Investing with a Partner: How to Get Started

3 Replies

Ok so I have a more practical question about how the deal is actually set up. I have a partner I want to invest with. What's the best way to buy/set up the deal. Assuming 50/50 cash contribution and split of profits/losses. 

Do we buy a property jointly? Can only one person get the mortgage? How does the other contribute.

Any advice greatly appreciated!

Not legal advice, but look into using an LLC. A Limited Liability Company allows profit and loss percentages, as well as equity, allocated to each partner. See Form K-1 1065 filing

The downside I that if you want to finance your acquisition, it is more difficult to get traditional (read as government subsidized) loans.

Hi @Molly Mathias

Note: Not a legal advice. Please do your own due diligence  

BP Resource: BP Podcast 109

There are multiple ways on how you can structure the deal. Two common ways to do are listed below. 

Buy Jointly:

Both you and your business partner would apply for the loan (if applicable) and will take title of the property in both your names. Doing this will show the property as a liability under both your credit reports. There are pros and cons of doing this..High level Pros - lower interest rates, more financing options, easier in the short run. High Level Cons - Assuming you plan on buying more you won't qualify for more loans as the banks will look at your DTI (Debt to Income) and if your Debt is higher it might impact your purchasing capacity to buy additional investment properties. You can also have one person apply for the loan and other person brings their portion to the closing table and have a second lien position on the property or use a promissory note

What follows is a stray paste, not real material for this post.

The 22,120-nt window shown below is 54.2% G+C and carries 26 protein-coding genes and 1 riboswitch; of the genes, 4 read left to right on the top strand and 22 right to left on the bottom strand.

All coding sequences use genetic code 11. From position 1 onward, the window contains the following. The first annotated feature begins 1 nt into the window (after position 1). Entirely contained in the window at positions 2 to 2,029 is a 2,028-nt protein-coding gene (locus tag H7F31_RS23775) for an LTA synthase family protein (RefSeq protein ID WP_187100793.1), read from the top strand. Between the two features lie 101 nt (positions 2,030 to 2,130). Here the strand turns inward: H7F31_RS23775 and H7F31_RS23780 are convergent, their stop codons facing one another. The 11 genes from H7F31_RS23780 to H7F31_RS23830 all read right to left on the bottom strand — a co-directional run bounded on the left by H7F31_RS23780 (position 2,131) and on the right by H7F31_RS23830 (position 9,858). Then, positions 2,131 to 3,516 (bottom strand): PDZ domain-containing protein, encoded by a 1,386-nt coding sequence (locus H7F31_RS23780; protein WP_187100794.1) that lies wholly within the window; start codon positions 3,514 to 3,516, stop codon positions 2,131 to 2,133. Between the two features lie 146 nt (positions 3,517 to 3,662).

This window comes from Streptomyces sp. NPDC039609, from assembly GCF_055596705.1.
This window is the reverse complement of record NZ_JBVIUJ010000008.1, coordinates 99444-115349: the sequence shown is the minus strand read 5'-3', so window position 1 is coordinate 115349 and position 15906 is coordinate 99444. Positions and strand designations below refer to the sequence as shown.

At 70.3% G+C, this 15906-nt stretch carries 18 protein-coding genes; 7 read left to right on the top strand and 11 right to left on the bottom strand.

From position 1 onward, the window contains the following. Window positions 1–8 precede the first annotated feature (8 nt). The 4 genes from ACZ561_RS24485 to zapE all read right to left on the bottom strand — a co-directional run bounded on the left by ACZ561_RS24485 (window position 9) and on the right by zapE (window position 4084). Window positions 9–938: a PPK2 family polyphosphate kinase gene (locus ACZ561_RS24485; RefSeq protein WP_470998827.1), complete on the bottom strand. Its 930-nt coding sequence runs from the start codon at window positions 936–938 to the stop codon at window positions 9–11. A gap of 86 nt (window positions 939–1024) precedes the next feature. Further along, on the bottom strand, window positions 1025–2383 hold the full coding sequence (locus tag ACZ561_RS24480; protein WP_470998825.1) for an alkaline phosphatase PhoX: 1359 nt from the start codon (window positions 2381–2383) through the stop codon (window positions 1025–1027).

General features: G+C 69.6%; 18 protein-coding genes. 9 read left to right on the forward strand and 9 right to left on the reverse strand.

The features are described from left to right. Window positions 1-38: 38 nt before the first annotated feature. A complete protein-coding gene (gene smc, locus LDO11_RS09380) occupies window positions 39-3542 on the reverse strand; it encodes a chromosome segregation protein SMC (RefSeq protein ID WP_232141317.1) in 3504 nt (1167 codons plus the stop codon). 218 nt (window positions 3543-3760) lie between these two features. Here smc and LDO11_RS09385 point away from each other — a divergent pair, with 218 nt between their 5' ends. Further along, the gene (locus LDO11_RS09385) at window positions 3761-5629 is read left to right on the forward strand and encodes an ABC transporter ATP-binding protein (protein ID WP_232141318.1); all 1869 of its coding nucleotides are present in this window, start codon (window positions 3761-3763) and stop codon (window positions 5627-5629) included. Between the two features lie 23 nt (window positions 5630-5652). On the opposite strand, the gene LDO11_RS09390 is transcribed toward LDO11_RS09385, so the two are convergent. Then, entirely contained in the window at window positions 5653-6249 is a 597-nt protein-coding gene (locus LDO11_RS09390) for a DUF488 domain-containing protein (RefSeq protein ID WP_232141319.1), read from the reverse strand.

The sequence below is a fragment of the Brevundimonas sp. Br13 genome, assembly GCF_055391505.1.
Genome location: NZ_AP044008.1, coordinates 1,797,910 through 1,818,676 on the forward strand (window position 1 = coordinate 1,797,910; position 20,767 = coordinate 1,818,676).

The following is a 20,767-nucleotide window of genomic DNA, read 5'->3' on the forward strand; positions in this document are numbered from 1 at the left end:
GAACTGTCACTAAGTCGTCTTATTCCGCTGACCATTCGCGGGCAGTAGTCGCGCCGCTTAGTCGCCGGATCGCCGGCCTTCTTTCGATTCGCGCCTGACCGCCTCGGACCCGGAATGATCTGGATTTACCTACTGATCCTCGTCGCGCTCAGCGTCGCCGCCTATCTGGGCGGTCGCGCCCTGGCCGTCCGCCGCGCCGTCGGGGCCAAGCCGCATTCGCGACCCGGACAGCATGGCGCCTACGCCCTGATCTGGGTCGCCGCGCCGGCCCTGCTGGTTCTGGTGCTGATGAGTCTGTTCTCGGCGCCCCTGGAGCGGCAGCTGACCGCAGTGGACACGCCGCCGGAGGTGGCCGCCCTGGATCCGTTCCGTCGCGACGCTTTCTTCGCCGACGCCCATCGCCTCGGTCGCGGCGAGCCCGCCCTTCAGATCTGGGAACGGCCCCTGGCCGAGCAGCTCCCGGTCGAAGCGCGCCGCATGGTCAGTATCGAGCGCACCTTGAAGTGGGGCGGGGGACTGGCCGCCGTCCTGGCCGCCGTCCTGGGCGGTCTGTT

Buy Under an Entity

You and your business partner can setup an entity (costs ~$300 -$650 assuming normal scenario). You create an operational agreement (please have a licensed attorney) review your operational agreement. You can assign shares or allocate ownership. There are Pros and Cons to this approach. High Level Pros - risk mitigation (in some form) people can still sue you if they want but it comes down to asset protection (personal vs. business), you can buy multiple properties under "commercial"/small business loan i.e. under an entity where you and your partner promise to pay the loan/meet obligations. High level Cons - not many banks provide loans under an LLC, interest rates are 1%-2% higher than your traditional rates. Depending on the property $ amount you may get a fixed loan or a balloon.

Hope this helps! Good Luck and wish you much success 

This is an interesting topic for me, too, because I am starting a flip with a partner, but the structure of our deal is that I am going to be the owner and I am signing the note for the property. 

I am wondering how this will work out at the end of the deal as far as returning investment funds and profit allocated. I obviously can't claim all the profit, but it would be there under my business and my accounts. We probably will form an LLC if we continue working together, but it's our first project and we're trying to keep it simple for now.

I know the short answer is, "talk to your accountant", and no doubt that I am planning to take my project spreadsheet to the accountant and say, "here's what I did, how do we handle this?", but I'm hoping to get some general idea about how that will work out just so I know what to expect before I get to that step.

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